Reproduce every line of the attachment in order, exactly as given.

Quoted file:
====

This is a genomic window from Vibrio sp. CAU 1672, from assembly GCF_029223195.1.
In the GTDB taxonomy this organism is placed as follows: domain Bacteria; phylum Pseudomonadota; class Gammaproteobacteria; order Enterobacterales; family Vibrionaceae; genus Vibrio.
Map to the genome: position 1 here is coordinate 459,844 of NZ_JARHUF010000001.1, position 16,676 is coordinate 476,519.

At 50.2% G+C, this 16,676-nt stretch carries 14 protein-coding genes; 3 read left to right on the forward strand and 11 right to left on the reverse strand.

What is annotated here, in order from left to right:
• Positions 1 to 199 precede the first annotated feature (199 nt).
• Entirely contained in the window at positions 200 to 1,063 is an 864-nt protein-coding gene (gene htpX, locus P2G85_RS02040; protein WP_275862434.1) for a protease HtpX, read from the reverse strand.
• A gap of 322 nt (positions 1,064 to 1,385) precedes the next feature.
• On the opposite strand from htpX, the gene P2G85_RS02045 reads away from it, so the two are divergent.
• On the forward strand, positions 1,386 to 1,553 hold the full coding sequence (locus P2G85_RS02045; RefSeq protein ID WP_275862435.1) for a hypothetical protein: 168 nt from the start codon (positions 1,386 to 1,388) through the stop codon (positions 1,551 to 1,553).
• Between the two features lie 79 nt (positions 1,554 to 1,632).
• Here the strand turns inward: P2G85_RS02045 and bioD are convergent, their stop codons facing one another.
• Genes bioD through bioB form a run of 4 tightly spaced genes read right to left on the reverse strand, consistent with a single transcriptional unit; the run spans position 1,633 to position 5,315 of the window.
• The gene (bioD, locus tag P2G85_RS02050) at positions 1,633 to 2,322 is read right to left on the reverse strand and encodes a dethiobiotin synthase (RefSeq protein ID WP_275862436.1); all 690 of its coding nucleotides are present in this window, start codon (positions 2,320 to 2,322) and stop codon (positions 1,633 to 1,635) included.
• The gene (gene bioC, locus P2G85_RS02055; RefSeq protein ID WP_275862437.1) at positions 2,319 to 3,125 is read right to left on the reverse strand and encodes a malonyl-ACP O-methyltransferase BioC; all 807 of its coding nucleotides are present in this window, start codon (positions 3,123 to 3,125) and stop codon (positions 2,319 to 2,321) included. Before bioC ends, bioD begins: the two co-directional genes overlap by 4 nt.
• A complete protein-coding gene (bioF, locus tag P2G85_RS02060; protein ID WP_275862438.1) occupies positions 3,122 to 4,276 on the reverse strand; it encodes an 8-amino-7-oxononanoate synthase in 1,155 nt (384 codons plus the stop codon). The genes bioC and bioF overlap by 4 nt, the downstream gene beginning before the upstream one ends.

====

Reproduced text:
This is a genomic window from Vibrio sp. CAU 1672, from assembly GCF_029223195.1.
In the GTDB taxonomy this organism is placed as follows: domain Bacteria; phylum Pseudomonadota; class Gammaproteobacteria; order Enterobacterales; family Vibrionaceae; genus Vibrio.
Map to the genome: position 1 here is coordinate 459,844 of NZ_JARHUF010000001.1, position 16,676 is coordinate 476,519.

At 50.2% G+C, this 16,676-nt stretch carries 14 protein-coding genes; 3 read left to right on the forward strand and 11 right to left on the reverse strand.

What is annotated here, in order from left to right:
• Positions 1 to 199 precede the first annotated feature (199 nt).
• Entirely contained in the window at positions 200 to 1,063 is an 864-nt protein-coding gene (gene htpX, locus P2G85_RS02040; protein WP_275862434.1) for a protease HtpX, read from the reverse strand.
• A gap of 322 nt (positions 1,064 to 1,385) precedes the next feature.
• On the opposite strand from htpX, the gene P2G85_RS02045 reads away from it, so the two are divergent.
• On the forward strand, positions 1,386 to 1,553 hold the full coding sequence (locus P2G85_RS02045; RefSeq protein ID WP_275862435.1) for a hypothetical protein: 168 nt from the start codon (positions 1,386 to 1,388) through the stop codon (positions 1,551 to 1,553).
• Between the two features lie 79 nt (positions 1,554 to 1,632).
• Here the strand turns inward: P2G85_RS02045 and bioD are convergent, their stop codons facing one another.
• Genes bioD through bioB form a run of 4 tightly spaced genes read right to left on the reverse strand, consistent with a single transcriptional unit; the run spans position 1,633 to position 5,315 of the window.
• The gene (bioD, locus tag P2G85_RS02050) at positions 1,633 to 2,322 is read right to left on the reverse strand and encodes a dethiobiotin synthase (RefSeq protein ID WP_275862436.1); all 690 of its coding nucleotides are present in this window, start codon (positions 2,320 to 2,322) and stop codon (positions 1,633 to 1,635) included.
• The gene (gene bioC, locus P2G85_RS02055; RefSeq protein ID WP_275862437.1) at positions 2,319 to 3,125 is read right to left on the reverse strand and encodes a malonyl-ACP O-methyltransferase BioC; all 807 of its coding nucleotides are present in this window, start codon (positions 3,123 to 3,125) and stop codon (positions 2,319 to 2,321) included. Before bioC ends, bioD begins: the two co-directional genes overlap by 4 nt.
• A complete protein-coding gene (bioF, locus tag P2G85_RS02060; protein ID WP_275862438.1) occupies positions 3,122 to 4,276 on the reverse strand; it encodes an 8-amino-7-oxononanoate synthase in 1,155 nt (384 codons plus the stop codon). The genes bioC and bioF overlap by 4 nt, the downstream gene beginning before the upstream one ends.